Around 10 months after the fence was built a change to resource consent conditions was applied for to shift the location of Rick Kayne’s house next to the legal boundary where it’s currently under construction.

The fence built to stop people walking over planted and weeded areas. There are no signs of on the fence indicating it's not a boundary, or suggesting people don't walk in the area. Photo: Farah Hancock

Almost four years on, there's no official agreement about the fence or the land within it to ensure the weeding is done, according to DOC’s Miller.

“There is no formal agreement in place but the need for one to cover the weed control and plant maintenance work has been identified – basically a Community Agreement.”

Miller points out a small area of the golf club's land is outside the fence:

"It transpires that Tara Iti fenced out 0.25ha of THEIR land to achieve a sensible fence line while we allowed 2.62 ha of PCL to be protected by the fence along our southern boundary."

Miller said personally he would be open to signage on the fence advising it’s not the legal boundary “so long as it also clearly stated that people should not enter the area due to sensitive dune vegetation”.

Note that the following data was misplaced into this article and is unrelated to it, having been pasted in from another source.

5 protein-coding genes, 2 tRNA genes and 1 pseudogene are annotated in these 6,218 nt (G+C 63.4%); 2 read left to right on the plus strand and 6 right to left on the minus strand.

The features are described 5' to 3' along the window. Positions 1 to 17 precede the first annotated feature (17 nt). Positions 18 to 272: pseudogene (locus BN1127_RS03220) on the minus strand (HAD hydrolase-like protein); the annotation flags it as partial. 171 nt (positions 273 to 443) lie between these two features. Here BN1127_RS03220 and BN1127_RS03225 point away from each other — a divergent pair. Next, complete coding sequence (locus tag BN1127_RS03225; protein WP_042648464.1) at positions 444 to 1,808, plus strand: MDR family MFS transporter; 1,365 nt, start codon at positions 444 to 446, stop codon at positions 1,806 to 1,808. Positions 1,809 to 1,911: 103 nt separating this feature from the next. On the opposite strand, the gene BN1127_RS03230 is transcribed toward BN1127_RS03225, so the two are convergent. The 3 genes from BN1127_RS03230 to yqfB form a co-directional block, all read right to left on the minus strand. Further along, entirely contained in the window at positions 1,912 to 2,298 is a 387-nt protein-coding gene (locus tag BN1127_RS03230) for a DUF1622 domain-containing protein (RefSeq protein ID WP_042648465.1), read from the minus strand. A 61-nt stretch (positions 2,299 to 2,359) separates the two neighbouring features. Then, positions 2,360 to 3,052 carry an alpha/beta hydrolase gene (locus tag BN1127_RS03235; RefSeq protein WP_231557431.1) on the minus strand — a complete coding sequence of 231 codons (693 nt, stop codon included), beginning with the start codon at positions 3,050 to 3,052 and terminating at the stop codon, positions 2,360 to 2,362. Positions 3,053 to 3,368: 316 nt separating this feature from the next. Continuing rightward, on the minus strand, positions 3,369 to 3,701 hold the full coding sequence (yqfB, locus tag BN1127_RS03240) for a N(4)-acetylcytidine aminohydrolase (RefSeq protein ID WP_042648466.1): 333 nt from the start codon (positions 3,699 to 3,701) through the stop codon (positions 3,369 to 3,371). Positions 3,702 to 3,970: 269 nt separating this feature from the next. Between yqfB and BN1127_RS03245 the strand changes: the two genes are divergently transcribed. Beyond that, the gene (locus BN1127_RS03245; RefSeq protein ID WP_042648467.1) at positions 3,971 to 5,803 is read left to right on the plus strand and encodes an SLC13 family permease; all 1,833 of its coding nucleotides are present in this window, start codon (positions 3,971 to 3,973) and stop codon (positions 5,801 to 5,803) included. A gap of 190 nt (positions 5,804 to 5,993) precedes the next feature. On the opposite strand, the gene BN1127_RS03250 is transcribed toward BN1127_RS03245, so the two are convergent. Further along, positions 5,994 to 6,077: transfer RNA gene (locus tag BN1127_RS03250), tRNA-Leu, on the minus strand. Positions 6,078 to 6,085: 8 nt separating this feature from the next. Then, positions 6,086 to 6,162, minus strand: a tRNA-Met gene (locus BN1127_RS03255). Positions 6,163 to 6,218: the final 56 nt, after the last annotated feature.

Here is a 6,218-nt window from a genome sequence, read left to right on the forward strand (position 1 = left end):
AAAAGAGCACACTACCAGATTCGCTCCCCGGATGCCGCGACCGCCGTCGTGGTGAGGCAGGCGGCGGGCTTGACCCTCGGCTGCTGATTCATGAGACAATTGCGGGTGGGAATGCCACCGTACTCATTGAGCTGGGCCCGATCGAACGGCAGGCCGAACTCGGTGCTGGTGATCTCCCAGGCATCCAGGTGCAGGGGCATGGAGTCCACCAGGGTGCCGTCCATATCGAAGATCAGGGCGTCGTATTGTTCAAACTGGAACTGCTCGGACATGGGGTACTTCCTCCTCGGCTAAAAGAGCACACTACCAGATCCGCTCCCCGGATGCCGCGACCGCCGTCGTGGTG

"People should not be walking, riding or driving around in vegetated areas on dunes even if they are legally entitled to do so. The fence simply discourages people from going in there."

Trespassing on public land

When US President Barack Obama played golf at the course on a visit last year, Whale showed news media a good spot to get footage. It was within the fence, but still on public land. He was accosted by police and told to move behind the fence.

“It wasn’t till I took one of them up and said there’s the boundary peg. He went, ‘Oh, we were told the fence was the boundary’. He rang his superiors but then said ‘No, they’ve been told the fence is the boundary’.”

Concern over this incident was shared in the Fairy Tern Charitable Trust’s newsletter: